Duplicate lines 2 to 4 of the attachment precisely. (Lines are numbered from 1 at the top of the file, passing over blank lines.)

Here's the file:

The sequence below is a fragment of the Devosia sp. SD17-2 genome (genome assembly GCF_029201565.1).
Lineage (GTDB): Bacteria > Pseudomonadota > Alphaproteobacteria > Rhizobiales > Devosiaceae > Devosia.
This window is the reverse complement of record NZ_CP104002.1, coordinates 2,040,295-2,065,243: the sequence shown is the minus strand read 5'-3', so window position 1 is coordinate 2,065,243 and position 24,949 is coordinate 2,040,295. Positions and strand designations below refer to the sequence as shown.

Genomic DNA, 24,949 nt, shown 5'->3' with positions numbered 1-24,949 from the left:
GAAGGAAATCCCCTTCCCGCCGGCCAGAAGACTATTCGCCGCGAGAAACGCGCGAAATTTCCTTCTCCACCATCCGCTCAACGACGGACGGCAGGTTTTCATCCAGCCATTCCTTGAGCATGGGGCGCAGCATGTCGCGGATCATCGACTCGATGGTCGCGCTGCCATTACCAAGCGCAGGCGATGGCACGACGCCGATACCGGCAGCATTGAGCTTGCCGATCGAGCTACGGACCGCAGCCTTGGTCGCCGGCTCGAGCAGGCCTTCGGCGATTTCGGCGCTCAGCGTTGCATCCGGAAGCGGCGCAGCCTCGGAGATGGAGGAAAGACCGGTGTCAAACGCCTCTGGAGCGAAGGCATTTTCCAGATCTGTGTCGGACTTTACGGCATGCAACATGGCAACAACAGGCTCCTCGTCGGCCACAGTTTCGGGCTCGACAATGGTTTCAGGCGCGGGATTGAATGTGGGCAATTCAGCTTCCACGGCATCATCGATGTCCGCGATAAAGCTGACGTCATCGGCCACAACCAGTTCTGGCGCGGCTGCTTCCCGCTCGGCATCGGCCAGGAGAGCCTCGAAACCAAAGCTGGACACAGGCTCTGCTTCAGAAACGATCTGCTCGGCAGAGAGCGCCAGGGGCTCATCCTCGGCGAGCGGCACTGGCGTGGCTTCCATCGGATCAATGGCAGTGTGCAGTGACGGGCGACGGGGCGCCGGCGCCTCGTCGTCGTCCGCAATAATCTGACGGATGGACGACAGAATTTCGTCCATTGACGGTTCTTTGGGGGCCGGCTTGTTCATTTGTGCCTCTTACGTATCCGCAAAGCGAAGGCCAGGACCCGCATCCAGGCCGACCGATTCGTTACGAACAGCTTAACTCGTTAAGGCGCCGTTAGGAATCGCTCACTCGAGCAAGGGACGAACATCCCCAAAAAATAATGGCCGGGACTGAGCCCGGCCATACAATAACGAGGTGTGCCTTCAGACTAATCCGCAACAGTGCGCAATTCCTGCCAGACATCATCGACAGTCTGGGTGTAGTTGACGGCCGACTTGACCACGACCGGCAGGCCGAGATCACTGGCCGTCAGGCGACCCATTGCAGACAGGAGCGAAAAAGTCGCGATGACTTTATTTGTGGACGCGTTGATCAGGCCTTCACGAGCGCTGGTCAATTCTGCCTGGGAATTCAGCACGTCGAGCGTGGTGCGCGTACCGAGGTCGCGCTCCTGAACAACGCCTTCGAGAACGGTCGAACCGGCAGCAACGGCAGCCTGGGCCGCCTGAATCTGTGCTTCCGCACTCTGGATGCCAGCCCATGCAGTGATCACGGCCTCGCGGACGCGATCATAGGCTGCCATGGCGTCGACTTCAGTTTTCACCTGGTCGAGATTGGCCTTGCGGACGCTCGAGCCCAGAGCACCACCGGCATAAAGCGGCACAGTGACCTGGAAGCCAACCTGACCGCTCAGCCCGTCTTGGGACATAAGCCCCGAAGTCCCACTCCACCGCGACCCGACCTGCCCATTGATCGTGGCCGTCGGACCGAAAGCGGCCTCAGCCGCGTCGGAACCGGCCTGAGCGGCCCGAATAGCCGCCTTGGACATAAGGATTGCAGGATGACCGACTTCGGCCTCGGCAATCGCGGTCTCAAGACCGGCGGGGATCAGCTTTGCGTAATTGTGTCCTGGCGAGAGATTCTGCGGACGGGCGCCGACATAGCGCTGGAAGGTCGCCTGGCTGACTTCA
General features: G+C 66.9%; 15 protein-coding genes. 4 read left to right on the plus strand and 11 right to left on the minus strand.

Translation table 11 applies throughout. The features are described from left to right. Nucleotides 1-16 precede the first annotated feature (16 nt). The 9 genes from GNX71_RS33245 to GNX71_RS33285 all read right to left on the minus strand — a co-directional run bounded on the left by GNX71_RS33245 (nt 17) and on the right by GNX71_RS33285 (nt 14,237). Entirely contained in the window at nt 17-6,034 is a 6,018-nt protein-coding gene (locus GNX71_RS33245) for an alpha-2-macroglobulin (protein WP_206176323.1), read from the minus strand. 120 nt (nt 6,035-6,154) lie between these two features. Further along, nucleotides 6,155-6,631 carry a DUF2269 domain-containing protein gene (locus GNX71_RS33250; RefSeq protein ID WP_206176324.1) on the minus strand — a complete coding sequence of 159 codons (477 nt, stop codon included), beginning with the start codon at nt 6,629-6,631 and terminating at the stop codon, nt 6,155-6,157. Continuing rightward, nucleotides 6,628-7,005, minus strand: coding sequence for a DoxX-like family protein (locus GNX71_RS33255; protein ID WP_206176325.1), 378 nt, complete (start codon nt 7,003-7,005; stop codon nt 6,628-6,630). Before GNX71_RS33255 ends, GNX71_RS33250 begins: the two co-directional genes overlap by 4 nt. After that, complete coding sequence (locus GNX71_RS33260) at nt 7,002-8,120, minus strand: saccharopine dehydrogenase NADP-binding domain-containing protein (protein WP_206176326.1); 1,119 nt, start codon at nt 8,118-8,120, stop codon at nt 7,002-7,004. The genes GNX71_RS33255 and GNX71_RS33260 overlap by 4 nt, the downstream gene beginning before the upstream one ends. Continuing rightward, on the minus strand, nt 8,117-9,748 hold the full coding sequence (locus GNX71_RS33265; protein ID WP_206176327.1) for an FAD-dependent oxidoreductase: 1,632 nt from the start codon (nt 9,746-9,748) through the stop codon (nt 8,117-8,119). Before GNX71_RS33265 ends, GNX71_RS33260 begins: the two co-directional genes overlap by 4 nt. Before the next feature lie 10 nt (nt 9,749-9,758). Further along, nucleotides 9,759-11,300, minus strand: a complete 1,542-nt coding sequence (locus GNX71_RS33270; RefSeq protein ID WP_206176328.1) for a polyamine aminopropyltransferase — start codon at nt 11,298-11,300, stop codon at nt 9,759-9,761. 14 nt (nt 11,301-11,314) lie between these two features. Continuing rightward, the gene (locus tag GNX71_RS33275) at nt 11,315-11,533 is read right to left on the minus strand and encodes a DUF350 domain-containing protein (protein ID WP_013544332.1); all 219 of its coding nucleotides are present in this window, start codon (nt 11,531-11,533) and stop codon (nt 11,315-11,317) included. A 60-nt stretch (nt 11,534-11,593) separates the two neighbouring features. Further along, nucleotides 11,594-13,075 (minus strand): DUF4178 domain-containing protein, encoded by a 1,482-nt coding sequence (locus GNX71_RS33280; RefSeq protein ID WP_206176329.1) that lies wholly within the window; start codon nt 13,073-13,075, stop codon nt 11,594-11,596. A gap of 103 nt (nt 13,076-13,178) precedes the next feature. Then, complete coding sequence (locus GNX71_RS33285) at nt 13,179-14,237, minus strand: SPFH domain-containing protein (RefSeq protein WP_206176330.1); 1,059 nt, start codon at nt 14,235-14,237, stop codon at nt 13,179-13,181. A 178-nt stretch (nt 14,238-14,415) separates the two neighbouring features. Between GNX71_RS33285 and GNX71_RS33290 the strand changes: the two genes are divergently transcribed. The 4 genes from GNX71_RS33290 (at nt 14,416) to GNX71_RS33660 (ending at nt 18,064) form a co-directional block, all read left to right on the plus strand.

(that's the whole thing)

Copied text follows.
Lineage (GTDB): Bacteria > Pseudomonadota > Alphaproteobacteria > Rhizobiales > Devosiaceae > Devosia.
This window is the reverse complement of record NZ_CP104002.1, coordinates 2,040,295-2,065,243: the sequence shown is the minus strand read 5'-3', so window position 1 is coordinate 2,065,243 and position 24,949 is coordinate 2,040,295. Positions and strand designations below refer to the sequence as shown.

Genomic DNA, 24,949 nt, shown 5'->3' with positions numbered 1-24,949 from the left: